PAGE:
John Tursi: New Works: Gallery Two

3 March - 15 April 2023
Press release

"Michelangelo is back!" John Tursi regularly reminds us when he comes to work at the Living Museum, Creedmoor Psychiatric Center. After hearing it for the last thirty years, it is time to accept his reality. Not unlike the Renaissance master, he has devoted his entire life to creating one piece of art after the other. Daily, precise, obsessive, colorful, at times humorous, at times tragic, always enchanting, always compelling, and full of surprises. Ricco Maresca exhibited his "Treebone" wire sculptures in 1997. He has since been featured in several documentaries, including Jessica Yu's influential HBO documentary "The Living Museum" (1998). A series of shows in museums and galleries all over the world have followed. Yet, Tursi remains nonplussed by fame and accolades, remaining the straightforward son of very supportive Italian American parents, rooted in the working-class culture of Whitestone Queens, where he was born in 1961. Growing up was not easy for a child with a learning disability, with the interference of symptoms from various psychiatric afflictions, bullying by peers, and just the life of someone who is different. The many hospitalizations didn't help much, until he arrived at Creedmoor and found refuge in the Living Museum. Here he blossomed. Here he found an environment, where his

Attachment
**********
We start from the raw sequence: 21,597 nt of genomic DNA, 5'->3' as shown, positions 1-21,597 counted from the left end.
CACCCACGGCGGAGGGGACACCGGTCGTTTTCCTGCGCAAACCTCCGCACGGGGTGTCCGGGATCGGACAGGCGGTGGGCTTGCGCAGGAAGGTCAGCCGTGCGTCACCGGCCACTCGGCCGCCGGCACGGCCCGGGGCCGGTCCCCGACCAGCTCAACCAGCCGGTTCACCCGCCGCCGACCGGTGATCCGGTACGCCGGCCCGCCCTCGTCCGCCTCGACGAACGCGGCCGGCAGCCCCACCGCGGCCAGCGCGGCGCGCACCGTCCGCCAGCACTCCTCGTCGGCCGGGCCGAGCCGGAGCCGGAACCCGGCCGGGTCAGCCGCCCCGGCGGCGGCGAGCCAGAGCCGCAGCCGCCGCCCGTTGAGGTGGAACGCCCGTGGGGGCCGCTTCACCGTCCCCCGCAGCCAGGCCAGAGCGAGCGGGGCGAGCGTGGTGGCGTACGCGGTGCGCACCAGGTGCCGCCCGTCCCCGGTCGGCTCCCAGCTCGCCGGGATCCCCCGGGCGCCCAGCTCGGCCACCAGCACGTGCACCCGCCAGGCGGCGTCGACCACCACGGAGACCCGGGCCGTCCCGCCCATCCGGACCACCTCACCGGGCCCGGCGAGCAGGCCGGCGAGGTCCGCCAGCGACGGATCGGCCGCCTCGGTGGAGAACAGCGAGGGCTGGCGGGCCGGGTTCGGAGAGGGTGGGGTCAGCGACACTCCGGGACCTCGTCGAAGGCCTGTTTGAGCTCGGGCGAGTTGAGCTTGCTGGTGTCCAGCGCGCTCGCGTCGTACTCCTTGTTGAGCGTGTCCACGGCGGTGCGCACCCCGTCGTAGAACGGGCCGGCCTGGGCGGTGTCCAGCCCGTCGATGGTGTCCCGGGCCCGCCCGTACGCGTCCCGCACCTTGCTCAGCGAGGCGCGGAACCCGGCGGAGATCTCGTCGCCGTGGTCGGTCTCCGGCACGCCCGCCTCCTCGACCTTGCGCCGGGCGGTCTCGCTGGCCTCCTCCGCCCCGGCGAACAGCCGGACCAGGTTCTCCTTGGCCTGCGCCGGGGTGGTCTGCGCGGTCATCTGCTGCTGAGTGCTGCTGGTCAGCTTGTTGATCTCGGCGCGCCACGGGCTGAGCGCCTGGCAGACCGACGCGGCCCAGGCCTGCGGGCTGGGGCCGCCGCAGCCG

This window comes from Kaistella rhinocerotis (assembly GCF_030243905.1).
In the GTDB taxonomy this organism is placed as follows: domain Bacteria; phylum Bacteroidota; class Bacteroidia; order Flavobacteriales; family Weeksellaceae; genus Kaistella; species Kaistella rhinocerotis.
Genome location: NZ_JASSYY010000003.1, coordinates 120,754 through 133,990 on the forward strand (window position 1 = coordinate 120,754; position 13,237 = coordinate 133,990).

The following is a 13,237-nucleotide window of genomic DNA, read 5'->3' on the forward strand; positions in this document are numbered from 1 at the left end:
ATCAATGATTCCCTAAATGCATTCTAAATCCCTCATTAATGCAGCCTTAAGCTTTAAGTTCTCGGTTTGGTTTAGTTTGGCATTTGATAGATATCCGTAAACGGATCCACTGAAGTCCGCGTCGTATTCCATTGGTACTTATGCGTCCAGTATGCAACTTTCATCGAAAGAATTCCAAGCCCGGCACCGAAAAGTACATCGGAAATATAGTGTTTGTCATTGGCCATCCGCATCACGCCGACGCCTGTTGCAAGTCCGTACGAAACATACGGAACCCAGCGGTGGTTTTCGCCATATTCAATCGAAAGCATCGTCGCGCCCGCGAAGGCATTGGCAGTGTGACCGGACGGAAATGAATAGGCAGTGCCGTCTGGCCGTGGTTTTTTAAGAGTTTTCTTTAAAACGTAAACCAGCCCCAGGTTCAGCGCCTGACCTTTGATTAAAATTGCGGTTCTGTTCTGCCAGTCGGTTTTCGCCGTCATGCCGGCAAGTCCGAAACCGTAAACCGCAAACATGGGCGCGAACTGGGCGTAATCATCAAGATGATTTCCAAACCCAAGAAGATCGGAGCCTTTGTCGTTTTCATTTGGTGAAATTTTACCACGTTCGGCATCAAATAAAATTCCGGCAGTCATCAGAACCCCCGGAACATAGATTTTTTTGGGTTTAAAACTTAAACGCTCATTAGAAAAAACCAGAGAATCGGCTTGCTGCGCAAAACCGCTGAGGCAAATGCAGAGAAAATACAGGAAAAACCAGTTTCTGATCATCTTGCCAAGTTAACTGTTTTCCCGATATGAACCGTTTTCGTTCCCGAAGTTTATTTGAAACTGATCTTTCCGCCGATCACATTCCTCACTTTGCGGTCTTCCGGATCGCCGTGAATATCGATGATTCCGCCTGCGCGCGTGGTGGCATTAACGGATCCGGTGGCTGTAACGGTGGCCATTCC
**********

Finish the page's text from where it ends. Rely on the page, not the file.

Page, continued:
"delusion" of a "Book of Dreams" encountered curiosity, rather than judgment of a symptom to be rid of by medical means. From the "Book of Dreams" he brings his images into the world, creating a unique oeuvre. The art is deeply personal; raw, unfiltered, visionary, just as he finds it in the pages that flow from the neuro-entanglements of his mind. After 30 years of observing him, working in his studio, I must agree with him: Michelangelo is back!


— Dr. Janos Marton - Director of the Living Museum



Roberta Smith of the New York Times wrote in 2002:

"The artist who comes closest to genius status here is John Tursi, whose scroll-like drawings cover the walls of a large double-height gallery. They dazzle. Using mostly the shapes of triangles, French curves and other drafting tools, Mr. Tursi has devised a vocabulary at once organic and geometric that sustains endless variations. With it, he has created a universe of acrobats engaged in all kinds of intimate acts that remain more engaging for their decorative power than their naughtiness. These figures evoke the coiled energy and perfection of Indian art--specifically the erotic intertwinings of temple sculpture and the saturated palette of Indian miniature painting."



Roberta Smith. Who Is to Say Where Inside Meets Outside? New York Times, 2022:

Jessica Yu. The Living Museum (1997) trailer on Vimeo:

The Living Museum - Publications:

Installation Views